TV show Foodistan heats up India and Pakistan rivalry in the kitchen
NEW DELHI // It's India vs Pakistan - the food wars.
The long-time rivals have fought three real wars and their clashes on the cricket field are legendary. Now, the South Asian rivals are taking it to the kitchen, capitalising on cookery reality shows that have drawn die-hard followings from Asia to the West.
The first episode of Foodistan, an eight-part series, aired in India last night on the popular NDTV Good Times, with a one-point victory delivered to India in a battle of the biryani.
The series, featuring eight professional chefs from each country, will air in Pakistan next month.
The two countries' cuisine share similar origins, reaching back before India and Pakistan were created out of the 1947 division of the British Indian empire on the subcontinent. India and Pakistan remain as passionate about their cooking as their cricket.
Allowing for cultural and religious sensitivities, pork is banned for mainly Muslim Pakistan and beef for Hindus.
"Pakistanis understand meat - which cuts to use - and they are willing to use an entire animal," said Vir Sanghvi, an Indian food critic and one of the judges, referring to a challenge in an upcoming episode where the teams will be required to cook an entire goat.
"Indians have never cooked that way," he said. "There was a Hindu prissiness about this."
For the Pakistanis, the regional Indian cuisine was somewhat baffling.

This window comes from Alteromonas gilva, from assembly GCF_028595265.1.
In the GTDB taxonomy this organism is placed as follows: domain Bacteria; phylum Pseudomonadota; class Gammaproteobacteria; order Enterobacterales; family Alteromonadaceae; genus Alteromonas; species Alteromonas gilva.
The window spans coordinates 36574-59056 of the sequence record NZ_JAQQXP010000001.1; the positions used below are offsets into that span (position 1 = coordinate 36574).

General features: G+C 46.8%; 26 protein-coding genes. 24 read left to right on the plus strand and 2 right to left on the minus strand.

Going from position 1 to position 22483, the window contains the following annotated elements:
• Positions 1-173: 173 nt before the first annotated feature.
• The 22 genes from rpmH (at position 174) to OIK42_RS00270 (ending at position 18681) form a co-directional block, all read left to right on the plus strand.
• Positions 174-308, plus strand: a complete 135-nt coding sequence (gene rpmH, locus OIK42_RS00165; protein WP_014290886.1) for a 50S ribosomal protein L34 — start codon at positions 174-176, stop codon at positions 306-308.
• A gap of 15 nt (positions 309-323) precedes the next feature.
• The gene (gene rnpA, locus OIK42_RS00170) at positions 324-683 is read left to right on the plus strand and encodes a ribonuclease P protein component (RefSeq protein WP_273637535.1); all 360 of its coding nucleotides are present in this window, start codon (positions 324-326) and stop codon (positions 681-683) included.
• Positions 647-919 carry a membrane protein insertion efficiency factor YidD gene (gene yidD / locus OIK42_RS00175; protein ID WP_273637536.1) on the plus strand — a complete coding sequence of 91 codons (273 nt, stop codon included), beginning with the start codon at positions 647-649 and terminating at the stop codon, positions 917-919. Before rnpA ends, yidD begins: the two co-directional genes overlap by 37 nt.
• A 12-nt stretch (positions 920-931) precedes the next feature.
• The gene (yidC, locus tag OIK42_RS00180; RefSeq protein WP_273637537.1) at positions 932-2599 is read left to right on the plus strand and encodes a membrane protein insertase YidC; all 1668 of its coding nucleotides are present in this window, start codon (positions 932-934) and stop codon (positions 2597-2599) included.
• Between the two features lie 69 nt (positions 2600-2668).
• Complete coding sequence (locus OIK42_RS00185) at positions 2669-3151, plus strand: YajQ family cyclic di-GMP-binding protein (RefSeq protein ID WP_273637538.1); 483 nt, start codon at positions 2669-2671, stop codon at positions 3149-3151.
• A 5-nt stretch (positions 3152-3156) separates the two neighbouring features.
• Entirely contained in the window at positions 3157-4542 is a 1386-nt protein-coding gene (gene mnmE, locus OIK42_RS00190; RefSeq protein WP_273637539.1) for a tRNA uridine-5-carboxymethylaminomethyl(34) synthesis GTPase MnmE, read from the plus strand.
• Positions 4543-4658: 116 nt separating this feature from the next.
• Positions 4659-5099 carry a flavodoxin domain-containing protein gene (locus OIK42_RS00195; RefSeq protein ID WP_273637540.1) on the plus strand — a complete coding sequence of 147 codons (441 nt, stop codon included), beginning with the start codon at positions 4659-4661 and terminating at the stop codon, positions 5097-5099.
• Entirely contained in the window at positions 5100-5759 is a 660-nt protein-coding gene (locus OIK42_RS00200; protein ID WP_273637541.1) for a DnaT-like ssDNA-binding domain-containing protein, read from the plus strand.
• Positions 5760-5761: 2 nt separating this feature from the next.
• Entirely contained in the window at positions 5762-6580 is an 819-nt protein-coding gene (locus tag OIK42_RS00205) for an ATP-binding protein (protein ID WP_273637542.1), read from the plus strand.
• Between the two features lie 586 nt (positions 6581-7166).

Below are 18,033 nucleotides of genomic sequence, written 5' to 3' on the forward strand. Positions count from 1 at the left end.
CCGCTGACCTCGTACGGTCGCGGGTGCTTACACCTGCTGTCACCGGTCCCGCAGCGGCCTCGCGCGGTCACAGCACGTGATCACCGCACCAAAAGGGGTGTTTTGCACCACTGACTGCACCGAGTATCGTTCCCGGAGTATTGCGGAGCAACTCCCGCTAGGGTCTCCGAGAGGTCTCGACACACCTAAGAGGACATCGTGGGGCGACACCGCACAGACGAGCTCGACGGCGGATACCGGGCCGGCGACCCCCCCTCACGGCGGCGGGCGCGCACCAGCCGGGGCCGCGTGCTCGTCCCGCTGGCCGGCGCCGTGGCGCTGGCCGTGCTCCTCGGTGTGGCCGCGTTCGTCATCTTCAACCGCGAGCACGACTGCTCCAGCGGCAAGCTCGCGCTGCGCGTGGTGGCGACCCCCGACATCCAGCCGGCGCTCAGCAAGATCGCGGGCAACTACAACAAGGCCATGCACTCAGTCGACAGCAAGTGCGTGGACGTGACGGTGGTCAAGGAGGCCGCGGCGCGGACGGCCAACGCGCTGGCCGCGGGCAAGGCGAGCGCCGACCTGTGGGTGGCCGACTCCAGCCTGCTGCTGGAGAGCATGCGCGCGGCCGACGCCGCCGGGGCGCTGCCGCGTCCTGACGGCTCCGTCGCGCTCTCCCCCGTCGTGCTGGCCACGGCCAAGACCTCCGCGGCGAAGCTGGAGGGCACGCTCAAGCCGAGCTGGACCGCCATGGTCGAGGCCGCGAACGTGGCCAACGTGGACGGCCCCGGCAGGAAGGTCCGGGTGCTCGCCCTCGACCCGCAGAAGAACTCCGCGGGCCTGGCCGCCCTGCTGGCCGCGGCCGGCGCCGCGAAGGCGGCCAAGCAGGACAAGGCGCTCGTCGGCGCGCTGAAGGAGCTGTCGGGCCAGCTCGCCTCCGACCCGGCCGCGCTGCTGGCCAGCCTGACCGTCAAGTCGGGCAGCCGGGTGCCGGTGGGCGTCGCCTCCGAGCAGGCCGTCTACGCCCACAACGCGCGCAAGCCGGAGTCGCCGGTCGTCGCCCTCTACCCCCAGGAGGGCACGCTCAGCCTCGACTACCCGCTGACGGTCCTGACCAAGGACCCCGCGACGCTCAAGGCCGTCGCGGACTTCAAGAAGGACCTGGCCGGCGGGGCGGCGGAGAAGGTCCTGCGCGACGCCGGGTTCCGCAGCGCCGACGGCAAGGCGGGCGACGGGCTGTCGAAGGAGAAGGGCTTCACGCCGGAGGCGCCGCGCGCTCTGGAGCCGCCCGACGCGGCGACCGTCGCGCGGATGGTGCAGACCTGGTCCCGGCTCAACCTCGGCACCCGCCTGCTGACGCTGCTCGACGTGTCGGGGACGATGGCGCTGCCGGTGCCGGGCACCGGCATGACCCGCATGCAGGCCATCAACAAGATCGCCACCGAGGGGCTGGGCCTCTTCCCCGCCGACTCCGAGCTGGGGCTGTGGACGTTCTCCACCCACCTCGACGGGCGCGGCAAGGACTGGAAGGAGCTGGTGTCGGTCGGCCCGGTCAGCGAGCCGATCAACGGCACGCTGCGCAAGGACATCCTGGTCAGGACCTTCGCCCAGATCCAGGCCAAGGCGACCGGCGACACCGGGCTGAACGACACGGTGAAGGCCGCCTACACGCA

"Some of the Pakistani chefs had never seen a dosa and had no idea what kokum was," said Mr Singhvi." Dosa is a savoury crepe from southern India. Kokum is a souring agent used in curries in western India.
Another judge is Pakistani Sonya Jehan, a Bollywood actress who also runs a restaurant in Karachi. Keeping the peace is British celebrity chef Merriless Parker.
Both teams focused on presenting dishes that were traditional in spirit but that added a twist of fusion.
The Pakistani chefs borrow from Iranian and Middle Eastern influences by using preserved apricots, olives and fish.
The Indians lean towards the West, serving up truffle cream and mushrooms with chicken tikka, or cutlets, and strawberry granita alongside a traditional phirni, or rice pudding.
For all, it's a kind of gastronomic trip down memory lane: a reminder of comfort food families shared around the dining table when they all may have lived on one side of the border.
Ms Jehan, inhaling the aroma of the meat biryani presented by the Indian chefs, said it reminded her of her childhood spent with her grandmother, the singer Noor Jehan, who was born in Punjab, now divided between India and Pakistan.
The cuisine of Pakistan is closely related to that of northern India, but do not try telling that to the contestants
"The Indians are mostly vegetarians," said Akhtar Rehman, a sous chef at the Marriott Hotel in Islamabad. "So I brought out some of Lahore's and Peshawar's most famous meat dishes that are not available in India."
But Pakistan considers India "a nation of butter chicken and dal makhani [butter daal]," said Madhumita Mohanta, the executive sous chef at the Claridges hotel in Surajkund in the Indian state of Haryana.
"But we have more experience with regional cuisines, mixing and matching it and doing justice to the motherland."
Off camera, while filming for the past two months in India, the chefs were less competitive.
"We thought the knives would come out," said Monica Narula, the vice president of programming with NDTV Good Times, in India.
"But they found a common enemy in the judges and ended up hanging out together, going to movies and swapping recipes."
The series will be shown on the popular Geo channel in Pakistan. The show will also be broadcast in the UAE.